Democratic Think Tank Mixes Ideas With Bush-Bashing
Behind a sulfurous
fog of anti-Bush diatribes, there is a Democratic new-idea factory
operating at the Center for American Progress.
that CAP labels itself a "nonpartisan" think tank. It's
manned almost exclusively by Democrats. It was created and is
headed by Bill Clinton's high-energy former White House chief
of staff, John Podesta. And practically every pronouncement it
makes, even on the ideas front, is couched in anti-Bush vituperation.
a thoughtful CAP report proposing a new U.S. national security
strategy called "Integrated Power" says in its executive
summary that because of President Bush, "our military is
weaker, many of our historic alliances are frayed, our Treasury
is depleted, Osama Bin Laden remains at large and our tarnished
reputation abroad has diminished our capacity to exercise moral
have been said by Sen. John Kerry (D-Mass.) in 2004 or on any
afternoon by House Minority Leader Nancy Pelosi (D-Calif.). In
fact, it was written by Lawrence Korb, a Defense Department official
in the first Reagan administration and the CAP's main claim to
bipartisanship, and former Clinton White House aide Bob Boorstin.
advocates a foreign policy that combines "hard" military
power - an increase of 86,000 active duty personnel and a doubling
of Special Forces - with more attention to "soft" power,
including alliance-building, poverty-fighting and dismantling
also rules out Bush's "discredited doctrine of preventive
war," as in Iraq, but does threaten "decisive military
action" if Iran and North Korea were to export nuclear weapons.
Brian Katulis, another former Clinton aide, recently published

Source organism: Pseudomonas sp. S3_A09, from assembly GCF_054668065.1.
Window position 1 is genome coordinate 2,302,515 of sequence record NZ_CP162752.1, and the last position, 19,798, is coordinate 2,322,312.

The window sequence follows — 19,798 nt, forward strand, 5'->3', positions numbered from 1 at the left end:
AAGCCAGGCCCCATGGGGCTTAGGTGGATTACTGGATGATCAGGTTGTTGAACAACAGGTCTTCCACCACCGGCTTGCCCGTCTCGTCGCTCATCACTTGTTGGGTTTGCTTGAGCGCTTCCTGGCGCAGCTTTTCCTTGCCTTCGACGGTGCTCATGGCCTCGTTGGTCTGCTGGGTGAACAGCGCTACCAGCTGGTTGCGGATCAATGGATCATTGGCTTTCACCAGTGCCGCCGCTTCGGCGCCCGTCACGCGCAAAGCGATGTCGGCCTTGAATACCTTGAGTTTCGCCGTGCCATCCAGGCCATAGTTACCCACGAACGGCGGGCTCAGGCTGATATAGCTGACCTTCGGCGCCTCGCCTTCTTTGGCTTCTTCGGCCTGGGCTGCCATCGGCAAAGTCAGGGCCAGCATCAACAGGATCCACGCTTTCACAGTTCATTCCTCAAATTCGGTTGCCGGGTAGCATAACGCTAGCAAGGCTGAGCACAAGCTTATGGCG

a plan for phased total withdrawal ("redeployment")
from Iraq by the end of 2007 - an idea that gives Democrats a
responsible answer to the question, "OK, what's your alternative
to Bush policy?"
Korb and Katulis devoted half their report to denouncing Bush.
And Podesta recently joined the Democratic claque declaring Iraq
the CAP in October 2003, arguing that Democrats needed an alternative
to the GOP's ideas factories, the Heritage Foundation and the
American Enterprise Institute. In just two years, he's built the
CAP into a $15 million-a-year operation with 100 employees, including
50-odd senior officials and experts who produce reports and critiques.
Palmieri, the CAP's spokeswoman and former press secretary of
the presidential campaign of former Sen. John Edwards (D-N.C.),
said, "We are ideological, but we're not partisan. We are
liberal. We lean to the left the way Heritage and AEI lean to
the right. But we don't say, 'Vote for this candidate or against
but the CAP is certainly politically edgier than Heritage, AEI
or that former locus of Democrats-in-exile, the Brookings Institution.
None of them spends anywhere near as much energy denouncing the
adversary as the CAP does.
CAP's most visible single product, "Progress Report,"
a daily e-mail, is nearly 100 percent devoted to talking points
that shred Bush and other Republicans.
Report" is one project of the CAP's 501(c)(4) political "education"
arm, the Progress Action Fund, that Podesta says accounts for
only 15 percent of the CAP's total budget. The CAP itself is a
501(c)(3) tax-deductible charity.
To its credit,
the CAP is producing some arresting and politically attractive